Clapperton Mavhunga on "Incoming Technology and African Innovation"

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Carson Fellow Portraits (videos)

Niepytalska, Marta, “Clapperton Mavhunga on ‘Incoming Technology and African Innovation.’” Carson Fellow Portraits. Directed by Alec Hahn. Filmed August 2011. MPEG video, 5:14.

Clapperton Chakanetsa Mavhunga is an assistant professor of science, technology, and society at the Massachusetts Institute of Technology (MIT). He is a historian of science, technology, and society in Africa. His articles appear in Social Text, Journal of Southern African Studies, Conservation & Society, Oryx, Journal of International Affairs, Comparative Technology Transfer and Society, and other journals and books. He is co-editing (with Gijs Mom) Inside Mobility: A Kaleidoscopic Introduction (MIT Press). Currently, he is splitting his dissertation manuscript into two books: the first, Incoming Technology and African Innovation: Guns as State-Crafting Tools in Zimbabwe since 1500, will focus on African use of guns to engineer nation-states, with the environment as a venue. The second, Guns as Environmental Engineering Tools: The Role of African Hunters and Indigenous Knowledge of Wildlife in Zimbabwe, is an ethnography of magocha (men who barbecue), the men the colonial state deployed to ‘vaccinate’ the countryside of tsetse fly and vermin.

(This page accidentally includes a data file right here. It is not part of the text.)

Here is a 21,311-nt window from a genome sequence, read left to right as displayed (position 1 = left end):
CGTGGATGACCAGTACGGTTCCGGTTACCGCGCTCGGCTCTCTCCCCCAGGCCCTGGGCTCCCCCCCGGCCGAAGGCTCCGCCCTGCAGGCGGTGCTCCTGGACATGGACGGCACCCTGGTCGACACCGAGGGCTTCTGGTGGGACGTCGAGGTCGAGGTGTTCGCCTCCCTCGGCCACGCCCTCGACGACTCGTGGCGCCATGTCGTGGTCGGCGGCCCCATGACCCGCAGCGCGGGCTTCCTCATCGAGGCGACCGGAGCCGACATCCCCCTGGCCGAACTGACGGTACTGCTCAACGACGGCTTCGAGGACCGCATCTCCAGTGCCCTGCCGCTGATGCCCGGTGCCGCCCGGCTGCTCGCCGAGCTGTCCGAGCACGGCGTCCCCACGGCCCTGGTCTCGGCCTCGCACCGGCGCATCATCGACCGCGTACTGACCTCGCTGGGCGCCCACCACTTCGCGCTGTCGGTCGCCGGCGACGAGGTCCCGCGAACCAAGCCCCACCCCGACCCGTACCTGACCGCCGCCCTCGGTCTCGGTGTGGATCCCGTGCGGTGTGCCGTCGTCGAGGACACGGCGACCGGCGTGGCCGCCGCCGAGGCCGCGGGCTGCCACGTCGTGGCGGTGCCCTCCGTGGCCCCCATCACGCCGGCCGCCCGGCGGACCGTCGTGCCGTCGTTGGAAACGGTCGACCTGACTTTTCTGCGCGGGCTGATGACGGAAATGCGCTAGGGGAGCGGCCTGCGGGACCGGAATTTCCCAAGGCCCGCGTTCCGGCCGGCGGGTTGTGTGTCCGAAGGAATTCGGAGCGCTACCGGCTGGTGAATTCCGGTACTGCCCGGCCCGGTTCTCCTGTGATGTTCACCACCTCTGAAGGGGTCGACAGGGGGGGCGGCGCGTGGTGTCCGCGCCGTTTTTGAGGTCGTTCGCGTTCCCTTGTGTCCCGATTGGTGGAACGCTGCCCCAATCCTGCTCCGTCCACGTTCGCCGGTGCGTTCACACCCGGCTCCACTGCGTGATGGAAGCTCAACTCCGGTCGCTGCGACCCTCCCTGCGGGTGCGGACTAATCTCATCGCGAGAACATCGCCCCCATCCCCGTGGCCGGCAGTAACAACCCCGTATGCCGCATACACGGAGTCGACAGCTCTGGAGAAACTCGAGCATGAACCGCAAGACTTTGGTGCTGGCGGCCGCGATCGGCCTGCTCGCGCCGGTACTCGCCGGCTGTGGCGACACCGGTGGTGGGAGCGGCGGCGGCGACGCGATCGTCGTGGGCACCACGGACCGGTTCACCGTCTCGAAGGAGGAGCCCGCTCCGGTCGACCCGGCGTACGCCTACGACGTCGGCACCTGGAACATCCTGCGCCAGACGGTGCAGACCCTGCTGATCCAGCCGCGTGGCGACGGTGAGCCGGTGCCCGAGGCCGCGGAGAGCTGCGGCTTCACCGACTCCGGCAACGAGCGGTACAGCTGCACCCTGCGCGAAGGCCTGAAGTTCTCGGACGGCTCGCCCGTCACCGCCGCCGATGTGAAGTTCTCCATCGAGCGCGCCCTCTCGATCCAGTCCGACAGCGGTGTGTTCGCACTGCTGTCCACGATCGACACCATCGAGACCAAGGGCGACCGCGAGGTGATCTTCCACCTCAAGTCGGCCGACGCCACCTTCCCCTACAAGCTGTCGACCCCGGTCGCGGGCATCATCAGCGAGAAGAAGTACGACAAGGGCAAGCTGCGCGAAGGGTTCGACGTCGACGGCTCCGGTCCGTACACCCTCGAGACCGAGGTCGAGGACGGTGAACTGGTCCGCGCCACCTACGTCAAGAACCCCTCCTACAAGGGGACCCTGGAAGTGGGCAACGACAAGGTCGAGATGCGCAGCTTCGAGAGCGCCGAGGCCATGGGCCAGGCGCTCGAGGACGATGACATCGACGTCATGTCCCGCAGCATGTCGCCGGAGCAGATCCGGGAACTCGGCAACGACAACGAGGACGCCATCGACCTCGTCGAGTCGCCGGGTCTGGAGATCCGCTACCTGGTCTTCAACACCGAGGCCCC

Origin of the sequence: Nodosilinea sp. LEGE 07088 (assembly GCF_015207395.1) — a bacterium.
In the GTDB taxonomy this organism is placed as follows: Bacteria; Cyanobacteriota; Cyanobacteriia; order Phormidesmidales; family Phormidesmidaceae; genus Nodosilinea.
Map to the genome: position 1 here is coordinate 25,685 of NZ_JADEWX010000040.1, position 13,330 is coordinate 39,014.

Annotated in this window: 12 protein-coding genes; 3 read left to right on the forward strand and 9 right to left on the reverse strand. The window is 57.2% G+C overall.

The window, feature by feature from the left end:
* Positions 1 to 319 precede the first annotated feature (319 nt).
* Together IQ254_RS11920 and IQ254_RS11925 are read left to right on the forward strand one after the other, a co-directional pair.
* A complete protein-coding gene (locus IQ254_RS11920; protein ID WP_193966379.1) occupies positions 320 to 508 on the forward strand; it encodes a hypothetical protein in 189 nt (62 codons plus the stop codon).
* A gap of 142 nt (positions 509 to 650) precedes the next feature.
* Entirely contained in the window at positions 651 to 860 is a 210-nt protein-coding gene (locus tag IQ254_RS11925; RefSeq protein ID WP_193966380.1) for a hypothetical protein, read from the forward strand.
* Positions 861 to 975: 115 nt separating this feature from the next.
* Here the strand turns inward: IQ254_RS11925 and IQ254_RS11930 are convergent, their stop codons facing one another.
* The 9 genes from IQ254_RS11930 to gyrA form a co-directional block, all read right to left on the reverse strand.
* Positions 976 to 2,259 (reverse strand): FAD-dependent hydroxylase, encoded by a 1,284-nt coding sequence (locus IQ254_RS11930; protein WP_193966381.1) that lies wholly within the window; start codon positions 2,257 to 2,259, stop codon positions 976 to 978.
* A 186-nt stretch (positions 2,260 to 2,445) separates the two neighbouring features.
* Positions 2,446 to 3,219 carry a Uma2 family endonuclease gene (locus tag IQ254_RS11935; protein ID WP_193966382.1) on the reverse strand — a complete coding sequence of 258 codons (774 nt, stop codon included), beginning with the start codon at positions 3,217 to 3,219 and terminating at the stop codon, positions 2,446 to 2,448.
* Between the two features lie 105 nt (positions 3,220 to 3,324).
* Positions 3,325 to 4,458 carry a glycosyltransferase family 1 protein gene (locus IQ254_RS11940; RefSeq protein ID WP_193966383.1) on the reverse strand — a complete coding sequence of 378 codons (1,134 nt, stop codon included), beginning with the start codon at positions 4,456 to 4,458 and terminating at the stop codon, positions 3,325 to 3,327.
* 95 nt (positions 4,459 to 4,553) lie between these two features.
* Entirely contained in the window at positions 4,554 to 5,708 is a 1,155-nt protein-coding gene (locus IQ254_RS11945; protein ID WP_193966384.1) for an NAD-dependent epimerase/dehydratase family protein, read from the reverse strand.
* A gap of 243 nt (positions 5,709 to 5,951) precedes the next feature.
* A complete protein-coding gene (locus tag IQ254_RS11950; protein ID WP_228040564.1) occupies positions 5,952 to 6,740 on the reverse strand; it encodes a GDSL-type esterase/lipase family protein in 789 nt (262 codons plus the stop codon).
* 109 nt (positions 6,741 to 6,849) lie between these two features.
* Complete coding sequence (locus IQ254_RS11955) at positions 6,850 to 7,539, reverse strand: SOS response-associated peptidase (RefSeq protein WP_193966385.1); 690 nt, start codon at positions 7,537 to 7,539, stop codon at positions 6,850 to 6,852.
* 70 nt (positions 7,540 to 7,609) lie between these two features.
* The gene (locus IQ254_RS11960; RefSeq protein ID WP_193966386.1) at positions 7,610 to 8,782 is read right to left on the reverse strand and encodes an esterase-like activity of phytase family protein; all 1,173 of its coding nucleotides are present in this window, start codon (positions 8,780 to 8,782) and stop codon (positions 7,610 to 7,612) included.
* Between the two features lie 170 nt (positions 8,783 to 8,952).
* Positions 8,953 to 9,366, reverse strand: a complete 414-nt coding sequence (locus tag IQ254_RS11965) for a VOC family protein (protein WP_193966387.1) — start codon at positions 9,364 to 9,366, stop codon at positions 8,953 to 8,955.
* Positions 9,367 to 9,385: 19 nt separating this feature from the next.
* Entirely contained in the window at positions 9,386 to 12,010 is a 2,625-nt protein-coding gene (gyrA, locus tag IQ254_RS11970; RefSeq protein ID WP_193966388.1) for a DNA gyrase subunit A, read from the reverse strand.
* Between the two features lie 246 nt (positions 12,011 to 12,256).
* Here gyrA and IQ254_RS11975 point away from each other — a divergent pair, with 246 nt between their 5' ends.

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This Carson Fellow Portrait is licensed under a Creative Commons Attribution-NonCommercial-NoDerivs 3.0 Germany License.